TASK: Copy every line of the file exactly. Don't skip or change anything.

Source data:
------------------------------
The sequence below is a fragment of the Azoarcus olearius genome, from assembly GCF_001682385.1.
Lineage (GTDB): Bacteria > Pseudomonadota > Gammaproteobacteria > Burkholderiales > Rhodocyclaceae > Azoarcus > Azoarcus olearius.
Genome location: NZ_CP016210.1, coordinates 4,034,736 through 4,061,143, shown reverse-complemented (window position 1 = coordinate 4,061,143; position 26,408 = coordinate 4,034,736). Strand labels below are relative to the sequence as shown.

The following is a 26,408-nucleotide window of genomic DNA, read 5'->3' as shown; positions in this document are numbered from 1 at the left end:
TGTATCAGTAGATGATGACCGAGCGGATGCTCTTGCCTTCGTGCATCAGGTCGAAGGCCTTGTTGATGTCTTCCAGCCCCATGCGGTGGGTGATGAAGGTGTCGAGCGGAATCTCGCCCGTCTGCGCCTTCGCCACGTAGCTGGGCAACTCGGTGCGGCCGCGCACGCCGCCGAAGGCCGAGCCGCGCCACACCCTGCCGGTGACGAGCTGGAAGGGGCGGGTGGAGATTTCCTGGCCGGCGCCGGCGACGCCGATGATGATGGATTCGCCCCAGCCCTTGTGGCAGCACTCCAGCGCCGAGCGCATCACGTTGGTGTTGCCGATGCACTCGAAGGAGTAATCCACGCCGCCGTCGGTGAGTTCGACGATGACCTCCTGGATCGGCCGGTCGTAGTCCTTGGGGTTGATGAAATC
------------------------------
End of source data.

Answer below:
The sequence below is a fragment of the Azoarcus olearius genome, from assembly GCF_001682385.1.
Lineage (GTDB): Bacteria > Pseudomonadota > Gammaproteobacteria > Burkholderiales > Rhodocyclaceae > Azoarcus > Azoarcus olearius.
Genome location: NZ_CP016210.1, coordinates 4,034,736 through 4,061,143, shown reverse-complemented (window position 1 = coordinate 4,061,143; position 26,408 = coordinate 4,034,736). Strand labels below are relative to the sequence as shown.

The following is a 26,408-nucleotide window of genomic DNA, read 5'->3' as shown; positions in this document are numbered from 1 at the left end:
TGTATCAGTAGATGATGACCGAGCGGATGCTCTTGCCTTCGTGCATCAGGTCGAAGGCCTTGTTGATGTCTTCCAGCCCCATGCGGTGGGTGATGAAGGTGTCGAGCGGAATCTCGCCCGTCTGCGCCTTCGCCACGTAGCTGGGCAACTCGGTGCGGCCGCGCACGCCGCCGAAGGCCGAGCCGCGCCACACCCTGCCGGTGACGAGCTGGAAGGGGCGGGTGGAGATTTCCTGGCCGGCGCCGGCGACGCCGATGATGATGGATTCGCCCCAGCCCTTGTGGCAGCACTCCAGCGCCGAGCGCATCACGTTGGTGTTGCCGATGCACTCGAAGGAGTAATCCACGCCGCCGTCGGTGAGTTCGACGATGACCTCCTGGATCGGCCGGTCGTAGTCCTTGGGGTTGATGAAATC